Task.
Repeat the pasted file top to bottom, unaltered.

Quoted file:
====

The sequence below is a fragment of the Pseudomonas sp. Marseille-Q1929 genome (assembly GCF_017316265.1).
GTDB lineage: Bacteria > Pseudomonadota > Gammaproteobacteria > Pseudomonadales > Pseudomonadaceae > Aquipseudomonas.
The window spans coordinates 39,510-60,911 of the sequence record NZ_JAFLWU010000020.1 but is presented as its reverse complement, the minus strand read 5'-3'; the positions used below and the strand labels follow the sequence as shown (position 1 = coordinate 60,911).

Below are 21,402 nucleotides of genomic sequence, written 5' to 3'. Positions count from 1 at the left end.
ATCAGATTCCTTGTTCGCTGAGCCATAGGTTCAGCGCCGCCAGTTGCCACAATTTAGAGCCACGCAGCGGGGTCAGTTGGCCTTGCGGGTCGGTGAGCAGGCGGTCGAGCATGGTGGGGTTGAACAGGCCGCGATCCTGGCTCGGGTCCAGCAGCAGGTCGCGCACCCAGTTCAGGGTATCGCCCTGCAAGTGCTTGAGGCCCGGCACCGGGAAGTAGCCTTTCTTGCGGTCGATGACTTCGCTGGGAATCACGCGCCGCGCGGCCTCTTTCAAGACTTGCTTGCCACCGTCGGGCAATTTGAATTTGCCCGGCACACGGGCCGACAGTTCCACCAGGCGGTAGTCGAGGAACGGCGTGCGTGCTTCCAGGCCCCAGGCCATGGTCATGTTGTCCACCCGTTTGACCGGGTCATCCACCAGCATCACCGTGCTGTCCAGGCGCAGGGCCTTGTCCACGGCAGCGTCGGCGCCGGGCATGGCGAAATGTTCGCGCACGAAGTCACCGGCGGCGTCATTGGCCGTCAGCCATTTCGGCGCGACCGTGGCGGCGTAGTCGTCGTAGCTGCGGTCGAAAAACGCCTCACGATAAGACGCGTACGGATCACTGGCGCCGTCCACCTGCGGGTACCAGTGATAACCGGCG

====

The sequence below is a fragment of the Pseudomonas sp. Marseille-Q1929 genome (assembly GCF_017316265.1).
GTDB lineage: Bacteria > Pseudomonadota > Gammaproteobacteria > Pseudomonadales > Pseudomonadaceae > Aquipseudomonas.
The window spans coordinates 39,510-60,911 of the sequence record NZ_JAFLWU010000020.1 but is presented as its reverse complement, the minus strand read 5'-3'; the positions used below and the strand labels follow the sequence as shown (position 1 = coordinate 60,911).

Below are 21,402 nucleotides of genomic sequence, written 5' to 3'. Positions count from 1 at the left end.
ATCAGATTCCTTGTTCGCTGAGCCATAGGTTCAGCGCCGCCAGTTGCCACAATTTAGAGCCACGCAGCGGGGTCAGTTGGCCTTGCGGGTCGGTGAGCAGGCGGTCGAGCATGGTGGGGTTGAACAGGCCGCGATCCTGGCTCGGGTCCAGCAGCAGGTCGCGCACCCAGTTCAGGGTATCGCCCTGCAAGTGCTTGAGGCCCGGCACCGGGAAGTAGCCTTTCTTGCGGTCGATGACTTCGCTGGGAATCACGCGCCGCGCGGCCTCTTTCAAGACTTGCTTGCCACCGTCGGGCAATTTGAATTTGCCCGGCACACGGGCCGACAGTTCCACCAGGCGGTAGTCGAGGAACGGCGTGCGTGCTTCCAGGCCCCAGGCCATGGTCATGTTGTCCACCCGTTTGACCGGGTCATCCACCAGCATCACCGTGCTGTCCAGGCGCAGGGCCTTGTCCACGGCAGCGTCGGCGCCGGGCATGGCGAAATGTTCGCGCACGAAGTCACCGGCGGCGTCATTGGCCGTCAGCCATTTCGGCGCGACCGTGGCGGCGTAGTCGTCGTAGCTGCGGTCGAAAAACGCCTCACGATAAGACGCGTACGGATCACTGGCGCCGTCCACCTGCGGGTACCAGTGATAACCGGCG